Tool Tuesday :: Genuine Innovations Microflate Nano

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Genuine Innovations Microflate Nano $15.99

Every serious cyclist knows it is essential to carry a pump when riding. Walk into any bicycle shop, however, and you’ll find a dizzying array of pumps. Frame pumps, CO2 pumps, mini pumps, dual pumps- how do you know what to choose? This week we’ll look at the Genuine Innovations Microflate Nano CO2. In subsequent weeks we’ll review other types of pumps.

The Microflate Nano is a minimalist pump that is the opposite of a frame pump. It’s small, effortless to use, very quick, and it works on both presta and schrader valves. To use, simply thread a CO2 cartridge into the pump head, put the pump on your valve, unscrew the cartridge 1/4 of a turn, and gas will escape the pump to inflate your tire. This process takes less than a minute and is much easier than trying to inflate your tire with a flimsy frame or mini pump.  The Microflate Nano has been spotted in black, bright yellow, red and pink but the website boasts custom colors.  As always the brighter the better for road and trail side repairs.

Like all products, though, the Microflate Nano has a few drawbacks. For one, it doesn’t have a gauge, unlike many of the mini pumps available. Another drawback is that a CO2 pump isn’t a one-time purchase. Every time you get a flat you’ll need to buy another $3-$6 CO2 cartridge. For anyone who frequently gets flats, these cartridges will certainly add up. Also, since you need one cartridge for each flat tire, you will be out of luck if you get multiple flats during a ride but didn’t bring multiple cartridges.

GBL Last Word: For the minimalist cyclist who wants to spend more time riding and less time fixing their flat tire, the $15 Microflate Nano is the perfect pump to toss in a seat bag or jersey pocket. Though it’s not a one-time purchase, for some its benefits outweigh its drawbacks.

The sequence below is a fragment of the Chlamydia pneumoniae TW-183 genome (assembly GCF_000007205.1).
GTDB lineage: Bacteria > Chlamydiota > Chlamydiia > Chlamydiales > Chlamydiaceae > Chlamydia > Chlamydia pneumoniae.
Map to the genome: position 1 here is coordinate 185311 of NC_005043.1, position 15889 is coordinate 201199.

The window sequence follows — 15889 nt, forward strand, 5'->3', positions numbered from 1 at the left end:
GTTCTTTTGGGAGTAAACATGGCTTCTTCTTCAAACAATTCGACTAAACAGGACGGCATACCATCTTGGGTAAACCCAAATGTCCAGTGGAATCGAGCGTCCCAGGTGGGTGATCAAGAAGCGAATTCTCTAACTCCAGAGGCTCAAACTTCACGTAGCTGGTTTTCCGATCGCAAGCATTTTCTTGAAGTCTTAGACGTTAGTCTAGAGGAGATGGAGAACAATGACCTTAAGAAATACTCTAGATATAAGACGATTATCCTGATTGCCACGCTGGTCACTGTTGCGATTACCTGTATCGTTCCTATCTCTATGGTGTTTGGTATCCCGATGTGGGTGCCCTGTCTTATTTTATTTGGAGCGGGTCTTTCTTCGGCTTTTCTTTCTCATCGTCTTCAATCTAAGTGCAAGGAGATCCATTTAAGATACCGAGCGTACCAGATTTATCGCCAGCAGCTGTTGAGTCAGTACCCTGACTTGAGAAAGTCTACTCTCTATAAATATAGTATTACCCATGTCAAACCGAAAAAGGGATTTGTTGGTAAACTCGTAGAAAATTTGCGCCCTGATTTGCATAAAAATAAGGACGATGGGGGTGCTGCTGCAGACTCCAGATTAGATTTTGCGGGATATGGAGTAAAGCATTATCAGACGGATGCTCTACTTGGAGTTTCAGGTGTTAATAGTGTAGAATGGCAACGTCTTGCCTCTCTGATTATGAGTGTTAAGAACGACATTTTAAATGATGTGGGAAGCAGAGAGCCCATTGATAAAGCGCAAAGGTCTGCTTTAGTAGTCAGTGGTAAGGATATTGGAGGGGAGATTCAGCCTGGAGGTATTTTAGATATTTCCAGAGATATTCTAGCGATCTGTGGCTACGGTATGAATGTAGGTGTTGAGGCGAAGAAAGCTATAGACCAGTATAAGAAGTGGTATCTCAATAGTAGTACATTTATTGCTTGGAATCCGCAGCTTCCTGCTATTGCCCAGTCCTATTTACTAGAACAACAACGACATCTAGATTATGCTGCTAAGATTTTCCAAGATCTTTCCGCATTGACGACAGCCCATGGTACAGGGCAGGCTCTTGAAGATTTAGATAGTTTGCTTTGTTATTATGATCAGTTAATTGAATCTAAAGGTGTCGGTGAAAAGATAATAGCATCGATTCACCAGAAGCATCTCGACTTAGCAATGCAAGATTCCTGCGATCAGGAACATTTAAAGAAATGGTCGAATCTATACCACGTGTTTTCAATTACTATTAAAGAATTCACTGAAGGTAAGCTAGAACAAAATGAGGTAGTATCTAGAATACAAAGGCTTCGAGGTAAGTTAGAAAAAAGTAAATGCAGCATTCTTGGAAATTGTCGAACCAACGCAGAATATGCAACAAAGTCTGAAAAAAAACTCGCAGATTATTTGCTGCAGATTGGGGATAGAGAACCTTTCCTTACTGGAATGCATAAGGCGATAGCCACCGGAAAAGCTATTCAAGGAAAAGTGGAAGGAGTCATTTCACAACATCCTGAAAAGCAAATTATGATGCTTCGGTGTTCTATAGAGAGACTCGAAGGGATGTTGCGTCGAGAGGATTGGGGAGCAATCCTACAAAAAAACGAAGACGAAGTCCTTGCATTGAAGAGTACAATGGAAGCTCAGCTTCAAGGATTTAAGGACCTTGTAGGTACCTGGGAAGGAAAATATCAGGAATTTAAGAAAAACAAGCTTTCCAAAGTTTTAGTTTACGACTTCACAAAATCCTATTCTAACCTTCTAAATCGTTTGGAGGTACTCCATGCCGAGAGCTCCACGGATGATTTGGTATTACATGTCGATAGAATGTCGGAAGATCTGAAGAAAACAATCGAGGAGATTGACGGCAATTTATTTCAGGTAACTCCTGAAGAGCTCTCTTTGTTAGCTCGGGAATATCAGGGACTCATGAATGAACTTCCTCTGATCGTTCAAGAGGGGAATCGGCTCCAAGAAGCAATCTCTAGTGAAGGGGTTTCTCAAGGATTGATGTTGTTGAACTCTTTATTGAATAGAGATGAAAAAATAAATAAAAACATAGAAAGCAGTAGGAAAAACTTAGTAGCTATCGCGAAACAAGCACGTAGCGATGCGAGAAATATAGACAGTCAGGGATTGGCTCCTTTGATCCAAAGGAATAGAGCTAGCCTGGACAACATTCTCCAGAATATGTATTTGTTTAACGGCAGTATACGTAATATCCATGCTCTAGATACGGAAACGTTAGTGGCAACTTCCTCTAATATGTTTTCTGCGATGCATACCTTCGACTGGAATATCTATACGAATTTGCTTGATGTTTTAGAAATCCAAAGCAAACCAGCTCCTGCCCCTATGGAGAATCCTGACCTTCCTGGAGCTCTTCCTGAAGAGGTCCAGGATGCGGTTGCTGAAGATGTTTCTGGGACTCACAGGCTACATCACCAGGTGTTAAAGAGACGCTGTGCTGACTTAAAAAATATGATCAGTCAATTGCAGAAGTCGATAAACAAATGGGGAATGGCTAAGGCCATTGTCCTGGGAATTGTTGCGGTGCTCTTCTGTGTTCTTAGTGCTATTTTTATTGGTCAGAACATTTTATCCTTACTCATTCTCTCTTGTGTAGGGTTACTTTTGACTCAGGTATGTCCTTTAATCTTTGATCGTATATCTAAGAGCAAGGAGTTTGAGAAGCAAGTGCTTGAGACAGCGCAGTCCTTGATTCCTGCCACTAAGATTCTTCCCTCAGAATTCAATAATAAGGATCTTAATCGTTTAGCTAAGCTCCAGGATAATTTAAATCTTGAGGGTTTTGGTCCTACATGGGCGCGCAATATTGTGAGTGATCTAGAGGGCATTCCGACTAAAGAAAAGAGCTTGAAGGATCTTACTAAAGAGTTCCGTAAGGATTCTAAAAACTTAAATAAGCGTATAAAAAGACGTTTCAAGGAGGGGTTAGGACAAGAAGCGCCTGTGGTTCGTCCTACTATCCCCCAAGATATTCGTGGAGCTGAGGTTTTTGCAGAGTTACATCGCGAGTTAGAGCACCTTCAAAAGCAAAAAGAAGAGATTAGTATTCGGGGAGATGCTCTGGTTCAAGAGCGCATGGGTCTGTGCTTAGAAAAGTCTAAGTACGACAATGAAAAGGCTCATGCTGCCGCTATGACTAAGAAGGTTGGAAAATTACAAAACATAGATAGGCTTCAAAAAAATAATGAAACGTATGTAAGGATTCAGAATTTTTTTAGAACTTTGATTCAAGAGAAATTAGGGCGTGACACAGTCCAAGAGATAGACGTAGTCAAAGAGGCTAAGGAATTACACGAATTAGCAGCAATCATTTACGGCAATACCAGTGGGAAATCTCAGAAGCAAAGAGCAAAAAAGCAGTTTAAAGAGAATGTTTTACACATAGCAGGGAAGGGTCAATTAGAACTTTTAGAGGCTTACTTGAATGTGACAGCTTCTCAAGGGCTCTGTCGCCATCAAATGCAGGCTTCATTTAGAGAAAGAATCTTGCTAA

By Katie Arehart-Rose – Boulder, CO 

  • http://flatironbike.com Zane Selvans

    Oh my goodness, I would never recommend this kind of product to anyone. Getting a flat tire should cost you 10 minutes, $0.15, and generate essentially no garbage, not 5 minutes and $10.00 (w/ the replacement tube instead of a patch) and a lump of steel to be disposed of. Plus CO2 is much more soluble in rubber than nitrogen (air), so it tends to diffuse out of the tube much more quickly, meaning you’ve got to re-inflate the tire the next day or week anyway when you go on your next ride. Even from the weight-weenie’s point of view, a decent frame pump (I’ve used the same Mt. Zefal for years) and a patch kit with a dozen patches and a tube of cement won’t weigh all that much more than a spare tube (or two…) and a couple of CO2 cartridges.

    • http://thebruisereport.com/ Sarai Snyder

      Zane – thank you for your these points. While I agree that a patch is the most economical way to go, it does pose other potential problems. It takes quite a bit of practice to master and a lot more time to fix (but a very important skill to learn). There are occasions when taking 20 minutes to fix a flat during a group ride would leave you sitting on the side of the road/trail ALONE. As far as filling a flat with CO2 verses regular air, you should check your tire pressure before every ride either way. Also, consider that mini pumps can be very difficult to use, especially if your upper body strength is on the weaker side. Oh, and since CO2 cartridges are made of steel, they are also recyclable ;)

  • http://flatironbike.com Zane Selvans

    That sounds like such a sad kind of ride to be on, where your friends would just leave you. And I don’t think it’s really that challenging of a skill to learn. Patch five punctures with a little supervision, and I think you can have it down pat. If you know where the hole is, which is often the case, usually the wheel doesn’t even have to come off the bike, nor the tube out of the tire. I agree about the mini pumps though… which is why full sized frame pumps are so wonderful!